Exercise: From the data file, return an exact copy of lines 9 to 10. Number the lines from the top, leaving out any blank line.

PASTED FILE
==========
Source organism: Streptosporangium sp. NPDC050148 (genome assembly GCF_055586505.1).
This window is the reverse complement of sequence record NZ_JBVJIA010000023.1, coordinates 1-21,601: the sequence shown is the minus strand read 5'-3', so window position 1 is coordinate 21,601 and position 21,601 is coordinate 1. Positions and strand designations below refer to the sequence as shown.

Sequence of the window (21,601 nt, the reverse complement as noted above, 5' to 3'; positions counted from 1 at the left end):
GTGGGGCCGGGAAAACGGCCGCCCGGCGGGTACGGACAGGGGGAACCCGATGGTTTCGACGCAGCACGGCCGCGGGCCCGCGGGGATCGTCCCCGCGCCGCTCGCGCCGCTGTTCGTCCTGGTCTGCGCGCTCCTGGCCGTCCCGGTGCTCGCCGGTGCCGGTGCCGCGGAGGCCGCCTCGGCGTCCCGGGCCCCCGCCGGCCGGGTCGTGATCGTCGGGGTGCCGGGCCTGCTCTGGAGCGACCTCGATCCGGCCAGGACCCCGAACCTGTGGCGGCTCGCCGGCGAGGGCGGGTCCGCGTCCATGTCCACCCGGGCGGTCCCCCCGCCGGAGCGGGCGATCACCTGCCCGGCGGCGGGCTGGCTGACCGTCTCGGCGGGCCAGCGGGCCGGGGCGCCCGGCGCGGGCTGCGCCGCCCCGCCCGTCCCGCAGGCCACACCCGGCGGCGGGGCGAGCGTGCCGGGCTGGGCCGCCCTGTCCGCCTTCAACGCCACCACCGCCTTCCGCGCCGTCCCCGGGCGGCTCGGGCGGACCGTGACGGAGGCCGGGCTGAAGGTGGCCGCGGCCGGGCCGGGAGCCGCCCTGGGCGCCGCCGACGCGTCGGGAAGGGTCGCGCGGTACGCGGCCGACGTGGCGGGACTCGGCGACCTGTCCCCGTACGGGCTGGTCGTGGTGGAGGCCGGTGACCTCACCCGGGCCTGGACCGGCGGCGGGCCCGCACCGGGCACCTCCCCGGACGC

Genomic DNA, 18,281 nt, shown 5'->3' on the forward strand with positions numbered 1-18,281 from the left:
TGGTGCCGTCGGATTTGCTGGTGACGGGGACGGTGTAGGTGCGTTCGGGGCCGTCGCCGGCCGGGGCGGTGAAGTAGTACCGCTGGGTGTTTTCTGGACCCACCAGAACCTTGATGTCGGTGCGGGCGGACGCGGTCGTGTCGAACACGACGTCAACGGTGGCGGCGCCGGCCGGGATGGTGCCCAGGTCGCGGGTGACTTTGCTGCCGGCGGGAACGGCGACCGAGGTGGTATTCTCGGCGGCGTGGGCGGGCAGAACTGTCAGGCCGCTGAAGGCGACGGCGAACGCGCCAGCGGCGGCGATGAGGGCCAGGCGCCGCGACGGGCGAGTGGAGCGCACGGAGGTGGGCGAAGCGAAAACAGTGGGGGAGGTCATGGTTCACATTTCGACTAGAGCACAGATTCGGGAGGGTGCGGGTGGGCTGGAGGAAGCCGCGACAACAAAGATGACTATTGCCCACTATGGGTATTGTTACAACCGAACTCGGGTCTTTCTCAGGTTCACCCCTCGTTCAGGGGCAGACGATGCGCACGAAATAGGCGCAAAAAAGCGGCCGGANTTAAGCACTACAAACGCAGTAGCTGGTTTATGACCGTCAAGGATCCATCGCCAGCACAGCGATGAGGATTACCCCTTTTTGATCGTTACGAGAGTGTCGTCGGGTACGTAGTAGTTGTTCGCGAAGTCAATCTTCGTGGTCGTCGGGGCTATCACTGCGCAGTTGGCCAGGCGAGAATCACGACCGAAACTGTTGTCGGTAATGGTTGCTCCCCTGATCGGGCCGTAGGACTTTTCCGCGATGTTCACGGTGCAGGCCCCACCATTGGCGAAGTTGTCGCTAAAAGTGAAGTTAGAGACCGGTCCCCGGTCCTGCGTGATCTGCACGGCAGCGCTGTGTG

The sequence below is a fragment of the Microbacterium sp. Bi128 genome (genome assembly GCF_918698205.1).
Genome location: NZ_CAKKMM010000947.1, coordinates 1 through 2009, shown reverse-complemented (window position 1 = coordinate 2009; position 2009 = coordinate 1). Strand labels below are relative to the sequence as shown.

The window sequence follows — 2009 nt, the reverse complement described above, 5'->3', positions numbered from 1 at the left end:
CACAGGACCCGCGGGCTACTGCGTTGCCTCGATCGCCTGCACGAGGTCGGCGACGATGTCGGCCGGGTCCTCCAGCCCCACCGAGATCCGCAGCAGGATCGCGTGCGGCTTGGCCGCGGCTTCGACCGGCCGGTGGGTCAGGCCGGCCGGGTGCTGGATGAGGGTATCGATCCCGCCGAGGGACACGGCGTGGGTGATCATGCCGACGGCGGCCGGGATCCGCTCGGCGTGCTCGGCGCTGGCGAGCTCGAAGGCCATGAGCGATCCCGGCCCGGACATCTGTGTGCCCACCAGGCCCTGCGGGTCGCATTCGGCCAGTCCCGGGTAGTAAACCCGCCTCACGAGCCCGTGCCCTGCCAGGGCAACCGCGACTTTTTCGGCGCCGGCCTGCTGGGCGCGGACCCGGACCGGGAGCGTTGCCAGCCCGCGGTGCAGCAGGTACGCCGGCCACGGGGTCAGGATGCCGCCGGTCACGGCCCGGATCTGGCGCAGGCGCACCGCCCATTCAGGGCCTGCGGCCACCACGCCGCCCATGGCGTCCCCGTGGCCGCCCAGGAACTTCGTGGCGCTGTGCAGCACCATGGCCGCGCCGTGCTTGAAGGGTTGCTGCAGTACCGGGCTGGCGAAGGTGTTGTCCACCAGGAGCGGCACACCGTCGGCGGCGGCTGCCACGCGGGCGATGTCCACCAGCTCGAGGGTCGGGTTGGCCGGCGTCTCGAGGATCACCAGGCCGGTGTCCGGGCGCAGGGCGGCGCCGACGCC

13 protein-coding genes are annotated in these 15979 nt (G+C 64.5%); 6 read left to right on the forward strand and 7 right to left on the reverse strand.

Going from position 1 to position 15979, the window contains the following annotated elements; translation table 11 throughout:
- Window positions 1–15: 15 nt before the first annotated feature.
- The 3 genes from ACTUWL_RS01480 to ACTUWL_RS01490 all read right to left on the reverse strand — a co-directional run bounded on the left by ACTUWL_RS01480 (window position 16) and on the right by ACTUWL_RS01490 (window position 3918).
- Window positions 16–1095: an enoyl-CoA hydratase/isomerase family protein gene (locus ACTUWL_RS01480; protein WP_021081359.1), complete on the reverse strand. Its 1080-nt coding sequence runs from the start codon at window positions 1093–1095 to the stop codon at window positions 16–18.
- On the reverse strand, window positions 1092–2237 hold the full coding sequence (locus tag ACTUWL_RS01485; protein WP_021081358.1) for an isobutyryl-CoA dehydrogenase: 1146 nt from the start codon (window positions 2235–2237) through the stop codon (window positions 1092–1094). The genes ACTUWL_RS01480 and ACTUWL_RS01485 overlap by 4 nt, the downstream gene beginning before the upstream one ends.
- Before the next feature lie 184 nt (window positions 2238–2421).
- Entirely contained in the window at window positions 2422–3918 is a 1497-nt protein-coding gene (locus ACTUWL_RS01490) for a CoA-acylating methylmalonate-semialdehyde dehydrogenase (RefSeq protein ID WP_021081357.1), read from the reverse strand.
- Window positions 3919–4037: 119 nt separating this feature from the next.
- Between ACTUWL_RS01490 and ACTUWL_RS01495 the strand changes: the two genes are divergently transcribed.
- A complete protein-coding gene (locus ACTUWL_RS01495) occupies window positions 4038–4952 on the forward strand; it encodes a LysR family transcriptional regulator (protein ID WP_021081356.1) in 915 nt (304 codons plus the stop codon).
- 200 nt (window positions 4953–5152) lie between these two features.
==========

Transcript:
The window sequence follows — 2009 nt, the reverse complement described above, 5'->3', positions numbered from 1 at the left end:
CACAGGACCCGCGGGCTACTGCGTTGCCTCGATCGCCTGCACGAGGTCGGCGACGATGTCGGCCGGGTCCTCCAGCCCCACCGAGATCCGCAGCAGGATCGCGTGCGGCTTGGCCGCGGCTTCGACCGGCCGGTGGGTCAGGCCGGCCGGGTGCTGGATGAGGGTATCGATCCCGCCGAGGGACACGGCGTGGGTGATCATGCCGACGGCGGCCGGGATCCGCTCGGCGTGCTCGGCGCTGGCGAGCTCGAAGGCCATGAGCGATCCCGGCCCGGACATCTGTGTGCCCACCAGGCCCTGCGGGTCGCATTCGGCCAGTCCCGGGTAGTAAACCCGCCTCACGAGCCCGTGCCCTGCCAGGGCAACCGCGACTTTTTCGGCGCCGGCCTGCTGGGCGCGGACCCGGACCGGGAGCGTTGCCAGCCCGCGGTGCAGCAGGTACGCCGGCCACGGGGTCAGGATGCCGCCGGTCACGGCCCGGATCTGGCGCAGGCGCACCGCCCATTCAGGGCCTGCGGCCACCACGCCGCCCATGGCGTCCCCGTGGCCGCCCAGGAACTTCGTGGCGCTGTGCAGCACCATGGCCGCGCCGTGCTTGAAGGGTTGCTGCAGTACCGGGCTGGCGAAGGTGTTGTCCACCAGGAGCGGCACACCGTCGGCGGCGGCTGCCACGCGGGCGATGTCCACCAGCTCGAGGGTCGGGTTGGCCGGCGTCTCGAGGATCACCAGGCCGGTGTCCGGGCGCAGGGCGGCGCCGACGCC